TELL EL-DABA: THE TEMPLE AND THE SETTLEMENT OF THE MIDDLE KINGDOM IN EZBET RUSHDI
Ezbet Rushdi is a village located about 1 km northeast of Tell el-Daba in the Nile Delta. In the 1950s, the Egyptian archaeologist Shehata Adam discovered the remains of a monumental brick temple during excavations in the fields east of the village. In 1996 this temple was exposed again in two campaigns by the ÖAI Cairo under the direction of Manfred Bietak. The results included a much improved plan of the temple as well as important information about the architectural history of the site. Remnants of domestic structures that had been destroyed during construction of the temples were discovered underneath it. As demonstrated by the mostly ceramic finds, both the temple and the lower-lying settlements were built in the 12th Dynasty (1991–1783 BC). An earlier dating of the temple to the beginning of this dynasty had become obsolete. There is a high probability this sanctuary represents a memorial temple for the late founder of the dynasty, King Amenemhat I, and was erected during the reign of King Sesostris III. The cult lasted during the second half of the 12th Dynasty and only became extinct in the 13th Dynasty. From the second half of the 13th Dynasty the area was apparently reused, but no building remains or layers above the temple have survived. Pits of lost surfaces, however, do cut into the area. One of these pits contained pottery of the mid-13th Dynasty, together with a seal impression of a mayor of Avaris named Jmenjj-seneb-nefer, which represents the earliest mentioning of the toponym Hwt-w’rt (Avaris) found in situ.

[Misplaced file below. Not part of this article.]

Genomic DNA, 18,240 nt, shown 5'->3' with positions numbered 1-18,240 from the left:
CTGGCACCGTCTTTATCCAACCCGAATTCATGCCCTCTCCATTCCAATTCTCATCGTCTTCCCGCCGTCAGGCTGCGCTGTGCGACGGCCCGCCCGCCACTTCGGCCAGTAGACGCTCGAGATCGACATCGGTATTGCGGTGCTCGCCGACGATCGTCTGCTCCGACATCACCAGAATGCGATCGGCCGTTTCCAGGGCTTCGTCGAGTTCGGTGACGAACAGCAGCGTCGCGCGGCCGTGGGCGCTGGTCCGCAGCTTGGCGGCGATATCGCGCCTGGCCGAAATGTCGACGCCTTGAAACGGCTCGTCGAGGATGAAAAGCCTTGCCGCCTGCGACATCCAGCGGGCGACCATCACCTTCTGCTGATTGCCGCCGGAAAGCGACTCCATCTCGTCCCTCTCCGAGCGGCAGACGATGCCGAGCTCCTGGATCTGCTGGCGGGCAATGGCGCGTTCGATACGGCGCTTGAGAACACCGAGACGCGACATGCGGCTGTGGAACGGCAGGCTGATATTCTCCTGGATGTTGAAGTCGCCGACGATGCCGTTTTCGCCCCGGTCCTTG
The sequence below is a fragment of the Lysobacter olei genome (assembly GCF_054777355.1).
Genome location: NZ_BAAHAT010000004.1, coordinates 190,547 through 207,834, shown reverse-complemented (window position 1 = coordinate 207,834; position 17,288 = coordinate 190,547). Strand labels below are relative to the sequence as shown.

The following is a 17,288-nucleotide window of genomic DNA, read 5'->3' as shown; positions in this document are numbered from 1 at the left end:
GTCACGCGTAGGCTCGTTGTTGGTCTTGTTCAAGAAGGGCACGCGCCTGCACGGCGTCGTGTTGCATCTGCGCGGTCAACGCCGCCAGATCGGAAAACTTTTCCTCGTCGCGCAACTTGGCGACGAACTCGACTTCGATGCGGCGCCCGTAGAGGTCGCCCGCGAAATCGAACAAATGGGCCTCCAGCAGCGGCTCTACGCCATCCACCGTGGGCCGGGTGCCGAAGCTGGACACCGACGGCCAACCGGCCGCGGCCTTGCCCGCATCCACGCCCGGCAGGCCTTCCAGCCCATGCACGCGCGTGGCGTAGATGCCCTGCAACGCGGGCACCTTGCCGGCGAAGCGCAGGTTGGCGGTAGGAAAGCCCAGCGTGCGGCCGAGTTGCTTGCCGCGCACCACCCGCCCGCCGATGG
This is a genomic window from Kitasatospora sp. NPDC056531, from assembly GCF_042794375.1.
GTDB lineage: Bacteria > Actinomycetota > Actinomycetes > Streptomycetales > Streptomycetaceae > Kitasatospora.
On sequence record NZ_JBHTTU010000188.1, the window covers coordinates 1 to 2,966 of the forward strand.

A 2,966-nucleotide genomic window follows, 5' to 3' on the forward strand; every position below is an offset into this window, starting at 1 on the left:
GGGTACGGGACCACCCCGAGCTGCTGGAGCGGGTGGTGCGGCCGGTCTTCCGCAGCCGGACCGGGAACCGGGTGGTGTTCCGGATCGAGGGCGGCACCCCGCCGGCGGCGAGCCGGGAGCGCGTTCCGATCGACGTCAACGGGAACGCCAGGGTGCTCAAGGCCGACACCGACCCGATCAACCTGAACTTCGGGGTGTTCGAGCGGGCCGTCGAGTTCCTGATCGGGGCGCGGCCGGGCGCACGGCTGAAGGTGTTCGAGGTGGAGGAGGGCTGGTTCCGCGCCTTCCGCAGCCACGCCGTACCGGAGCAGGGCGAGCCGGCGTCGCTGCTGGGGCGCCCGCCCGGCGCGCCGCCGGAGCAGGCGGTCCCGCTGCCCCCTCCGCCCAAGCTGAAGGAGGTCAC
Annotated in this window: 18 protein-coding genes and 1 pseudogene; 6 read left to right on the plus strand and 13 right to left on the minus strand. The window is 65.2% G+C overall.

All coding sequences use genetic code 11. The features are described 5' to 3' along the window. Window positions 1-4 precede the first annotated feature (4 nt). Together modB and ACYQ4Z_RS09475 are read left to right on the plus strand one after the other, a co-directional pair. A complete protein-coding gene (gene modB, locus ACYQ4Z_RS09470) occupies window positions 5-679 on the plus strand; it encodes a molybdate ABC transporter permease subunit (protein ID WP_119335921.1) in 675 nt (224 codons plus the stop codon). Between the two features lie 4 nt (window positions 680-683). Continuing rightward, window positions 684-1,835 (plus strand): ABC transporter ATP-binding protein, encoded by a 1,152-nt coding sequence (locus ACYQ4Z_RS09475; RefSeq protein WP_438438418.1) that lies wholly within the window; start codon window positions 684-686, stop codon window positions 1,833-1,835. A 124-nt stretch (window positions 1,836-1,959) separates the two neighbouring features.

The houses that had been destroyed by the construction of the temple show a sequence of up to four phases of renewal. According to the ceramic material, the oldest building, directly above the Gezirah, cannot have been built before the second half of the reign of Sesostris I, perhaps not before his successor Amenemhat II. The finds from the settlement mainly consist of utilitarian pottery, flints (sickle stones, drills) and stone tools, some copper devices (needles, knives) and some scarabs. The numerous ceramic finds delivered important data for the first half of the 12th Dynasty for the ‘Handbook of the Pottery of the Egyptian Middle Kingdom’ (R. Schiestl, A. Seiler). In addition to locally produced Lower Egyptian ceramics, ceramics imported from Upper Egypt, the Levant and Crete were found. The former shed light on trade relations within the country, while foreign goods are of great importance for the synchronization of the respective culture periods with the Egyptian 12th Dynasty.
A comprehensive publication, including the archaeological record as well as an analysis of the numerous finds appeared in 2015.
- S. Adam, Report on the Excavations of the Department of Antiquities at Ezbet Rushdi. ASAE 56 (1959), 207–226.
- M. Bietak, J. Dorner, E. Czerny, T. Bagh, Der Tempel und die Siedlung des Mittleren Reiches bei ‘Ezbet Ruschdi, Grabungsvorbericht 1996, Ägypten und Levante 8, 1998, 9–49.
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- E. Czerny, Egyptian Pottery from Tell el-Dab’a as a context for early MB IIA Painted Ware. In: M. Bietak (ed.), The Middle Bronze Age in the Levant, Contributions to the Chronology of the Eastern Mediterranean 3, Wien 2002.
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- R. Schiestl, A. Seiler (eds.), Handbook of the Pottery of the Egyptian Middle Kingdom. Wien 2012, passim, und Bd. II, Kapitel “Ezbet Rushdi: Glimpses of a 12th Dynasty town and Temple-Site” (E. Czerny), 61–72.
- E. Czerny, Tell el-Dab’a XXII. Der Mund der beiden Wege. Die Siedlung und der Tempelbezirk des Mittleren Reiches von Ezbet Ruschdi. Untersuchungen der Zweigstelle Kairo des Österreichischen Archäologischen Instituts 38, Wien 2015.